A Fresh Breeze on Homeschooling

I love this and thought I would share it. I hope you all enjoy! Thank you Penny at homeschoolingmiddleeast for this!

Kids can learn so much just by doing the simple daily things we all do every day.  This post is such a great reminder that we are teaching our kids all the time.

Homeschooling Middle East

This is a fun list. Thanks to Anisa Asad of the ‘Bahrain Alternative Education and Homeschooling’ group for passing this one. I know and like ‘I’m homeschooled and I have friends!’ but I haven’t seen this before.


You know you are a homeschooler when…


…Learning isn’t an obligation- it’s a desire.

…You can memorize your library card number in twenty seconds- and your sisters’ too.

…You’re reading one novel for Literature, another for Additional History, a third for Additional Religion- and, but only sometimes- a fourth for Leisure Reading.

…You get movies from the Library about composers, artists, inventors, and the Shroud- and watch them for whatever subjects you can make them fit, that you have for the day.

…You have mold growing in your fridge: on purpose

…Art is everyday- or, if it’s not, you…

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Yesterday I was at the park with my three-year old, Teela. We went to a new park and there were many kids around her age playing about. We took out her sand toys, attracting other kids, and soon she was into her not sharing mode. This immediately took me to this quote I read once.

“Here’s a test. an elderly lady behind you says to her husband, “Maple’s my favorite!” Do you like the donut enough to leave it for her?” (The Essential Yoga Sutra by Geshe Micheal Roach and Christie McNally – Sutra 2.7 – 2.9)

This has always stumped me. Do I like something enough to give it away? What a thought. The authors are trying to explain the concept of grasping and its relation to liking and disliking things. He argues that liking that donut is a ‘stupid’ kind of liking. We need to find the mistake in that kind of liking and learn to tell the difference between ‘stupid’ liking and ‘smart’ liking. Liking peace and helping others would be smart liking in a very general sense. It is harder to apply in every day life and even more so in the heat of the moment like at the park when you are three years old and sharing toys against your will because your mom says so.

Does my little girl like the sand toys enough to leave them for these kids at the park? No, her brain development is not there. The ego is strong in our young ones as they find their sense of being. In reading Eckhart Tolle’s book The New Earth he shares a story of a women who is terminally ill that he spends time with as a counsellor. She looses a ring that is very special to her. He asks her some very good questions.

“Do you realize that you will have to let go of the ring at some point, perhaps quite soon? How much more time do you need before you will be ready to let go of it? Will you become less when you let go of it? Has who you are become diminished by the loss?”

I especially like the last one. I am going to think of that question many times while I go through the process of decluttering my house and life. I think of that question a lot when I hold onto family heirlooms I have of my anscestors. I am so passionate about family history and holding onto things of my grandmothers or great grandmothers that I do feel my identity is wrapped up in it. At some point I will have to let it go.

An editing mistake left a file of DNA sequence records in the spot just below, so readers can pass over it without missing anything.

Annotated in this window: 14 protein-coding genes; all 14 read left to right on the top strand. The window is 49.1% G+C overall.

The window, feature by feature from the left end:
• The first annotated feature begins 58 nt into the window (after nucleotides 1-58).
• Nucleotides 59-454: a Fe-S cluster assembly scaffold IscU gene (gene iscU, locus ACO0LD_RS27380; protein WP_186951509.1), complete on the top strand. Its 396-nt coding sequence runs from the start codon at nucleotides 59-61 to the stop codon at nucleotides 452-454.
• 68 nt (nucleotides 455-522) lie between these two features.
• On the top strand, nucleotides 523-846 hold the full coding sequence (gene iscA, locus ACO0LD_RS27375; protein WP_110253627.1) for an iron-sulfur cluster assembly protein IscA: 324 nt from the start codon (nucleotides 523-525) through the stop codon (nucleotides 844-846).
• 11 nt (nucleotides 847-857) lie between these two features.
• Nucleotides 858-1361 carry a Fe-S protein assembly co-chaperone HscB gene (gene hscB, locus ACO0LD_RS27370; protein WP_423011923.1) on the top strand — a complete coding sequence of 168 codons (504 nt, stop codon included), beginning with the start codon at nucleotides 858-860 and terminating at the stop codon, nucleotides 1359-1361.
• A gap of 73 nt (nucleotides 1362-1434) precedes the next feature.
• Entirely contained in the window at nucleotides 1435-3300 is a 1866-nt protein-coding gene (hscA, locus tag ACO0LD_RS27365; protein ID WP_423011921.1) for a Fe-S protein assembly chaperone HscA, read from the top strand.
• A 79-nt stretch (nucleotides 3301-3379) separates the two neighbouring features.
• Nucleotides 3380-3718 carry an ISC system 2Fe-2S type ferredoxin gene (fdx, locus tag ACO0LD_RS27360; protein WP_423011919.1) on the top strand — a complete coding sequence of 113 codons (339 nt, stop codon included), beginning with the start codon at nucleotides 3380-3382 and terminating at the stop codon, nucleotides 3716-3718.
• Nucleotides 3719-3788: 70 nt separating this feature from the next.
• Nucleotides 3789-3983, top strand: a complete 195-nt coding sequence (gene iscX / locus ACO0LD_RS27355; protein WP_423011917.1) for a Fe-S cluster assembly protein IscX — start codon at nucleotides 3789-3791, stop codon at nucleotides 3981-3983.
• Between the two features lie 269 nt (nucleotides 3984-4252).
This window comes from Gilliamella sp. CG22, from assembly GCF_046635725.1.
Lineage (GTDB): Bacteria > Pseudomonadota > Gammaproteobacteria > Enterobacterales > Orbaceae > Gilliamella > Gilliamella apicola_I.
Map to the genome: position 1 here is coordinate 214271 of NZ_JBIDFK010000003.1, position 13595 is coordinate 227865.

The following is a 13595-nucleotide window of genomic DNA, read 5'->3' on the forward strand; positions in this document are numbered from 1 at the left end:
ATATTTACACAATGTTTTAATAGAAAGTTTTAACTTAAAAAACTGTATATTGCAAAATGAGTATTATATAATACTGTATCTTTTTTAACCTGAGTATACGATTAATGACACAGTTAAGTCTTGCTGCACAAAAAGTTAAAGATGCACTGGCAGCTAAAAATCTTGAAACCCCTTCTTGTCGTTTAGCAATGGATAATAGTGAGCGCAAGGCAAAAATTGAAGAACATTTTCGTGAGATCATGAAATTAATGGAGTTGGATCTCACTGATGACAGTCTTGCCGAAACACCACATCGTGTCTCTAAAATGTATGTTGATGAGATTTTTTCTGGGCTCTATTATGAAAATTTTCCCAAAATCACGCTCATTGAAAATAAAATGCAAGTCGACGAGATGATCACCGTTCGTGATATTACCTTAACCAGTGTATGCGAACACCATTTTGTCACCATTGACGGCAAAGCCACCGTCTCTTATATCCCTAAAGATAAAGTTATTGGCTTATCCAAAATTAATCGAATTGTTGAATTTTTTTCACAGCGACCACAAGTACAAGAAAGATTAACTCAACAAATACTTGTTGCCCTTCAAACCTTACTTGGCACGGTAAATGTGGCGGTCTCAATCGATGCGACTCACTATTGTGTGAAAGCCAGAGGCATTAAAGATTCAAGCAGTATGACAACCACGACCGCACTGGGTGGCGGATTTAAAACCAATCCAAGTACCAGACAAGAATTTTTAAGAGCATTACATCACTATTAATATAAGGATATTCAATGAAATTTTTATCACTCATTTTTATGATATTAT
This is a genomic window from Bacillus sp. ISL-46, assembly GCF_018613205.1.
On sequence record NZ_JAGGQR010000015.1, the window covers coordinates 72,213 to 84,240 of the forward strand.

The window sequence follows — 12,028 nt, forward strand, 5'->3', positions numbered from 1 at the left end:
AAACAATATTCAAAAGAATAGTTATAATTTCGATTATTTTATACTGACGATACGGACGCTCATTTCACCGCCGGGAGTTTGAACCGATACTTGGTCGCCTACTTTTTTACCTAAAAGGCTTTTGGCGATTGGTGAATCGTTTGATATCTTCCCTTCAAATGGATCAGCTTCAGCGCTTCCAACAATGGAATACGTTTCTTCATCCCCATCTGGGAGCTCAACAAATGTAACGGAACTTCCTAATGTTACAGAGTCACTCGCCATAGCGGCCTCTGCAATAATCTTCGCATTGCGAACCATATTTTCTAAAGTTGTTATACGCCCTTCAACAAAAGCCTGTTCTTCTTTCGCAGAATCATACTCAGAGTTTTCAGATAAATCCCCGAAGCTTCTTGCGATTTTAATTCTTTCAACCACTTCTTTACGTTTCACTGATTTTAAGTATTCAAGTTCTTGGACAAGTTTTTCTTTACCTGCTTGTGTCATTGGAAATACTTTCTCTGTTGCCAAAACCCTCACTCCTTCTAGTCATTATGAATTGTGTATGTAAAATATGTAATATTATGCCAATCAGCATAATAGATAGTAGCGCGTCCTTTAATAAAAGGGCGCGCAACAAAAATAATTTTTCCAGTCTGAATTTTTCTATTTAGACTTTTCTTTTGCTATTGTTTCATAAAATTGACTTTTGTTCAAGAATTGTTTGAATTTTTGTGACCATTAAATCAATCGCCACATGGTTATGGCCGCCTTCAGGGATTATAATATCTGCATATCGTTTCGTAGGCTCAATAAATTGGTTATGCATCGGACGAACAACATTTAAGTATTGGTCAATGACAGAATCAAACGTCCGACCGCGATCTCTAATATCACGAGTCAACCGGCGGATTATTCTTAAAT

Since Teela was in such a fowl mood (she has a head cold) we packed up our toys with the intention of leaving before things got worse for Teela.  As we walked away I wondered if I had something special and someone showed an interest in it could I like it enough to give it to them?

Introvert? Me?

This spring I was informed that I exhibit signs of being an introvert.  It came as quite a shock to me because I chat with people in supermarkets or checkout lines. I never thought of myself as an introvert.  The lady waiting at the bus stop, well somehow we probably got to chatting and she shared with me some of the most intimate thoughts she has.  I can bring that out in people and I love it.

Introverts apparently like intimate relationships rather than surface ones.  We like to go deeper and can’t stand just talking about the weather or some relatively insignificant matter.  We want to get right to the soul of the situation and do this with one or two people rather than a table full. This is why I can bond well with some stranger but put me in a banquet room at my husband’s work Christmas party and I am nauseous.

Last night my husband makes a remark about me being traumatized about crossing the street due to being hit by a car when I was young.  I think for a moment and realize that I am not traumatized by that event.  I have a lot of good memories from that episode in my life actually.  But I do realize that I was hit by a car because I was rushing across the street to avoid some friends. Yes, that is the type of person I am. You can show up at my house and I will invite you in for cookies and milk. I love surprise visitors. Well, one or two but not groups.  If you call me up I’m happy to meet you anywhere and have a visit. But for some reason meeting up with people unexpectedly really makes me nervous. I hide.

As I sit silently reflecting on this for a moment I recall a crowd of friends showing up at my door when I was in Grade Seven or Eight and pressuring me to go out with them.  I had been out with them often enough for my liking so I made up a lie that I was grounded so I could stay in by myself.  It worked too.

I see many pieces of a puzzle floating together, many moments of introvertedness (yes, I just created a word) coming together to show me a picture of being an introvert.  I see how much I need to do some educating to find coping mechanisms. I see my two youngest girls preferring to be alone as well. Perhaps I can be a guiding light for them.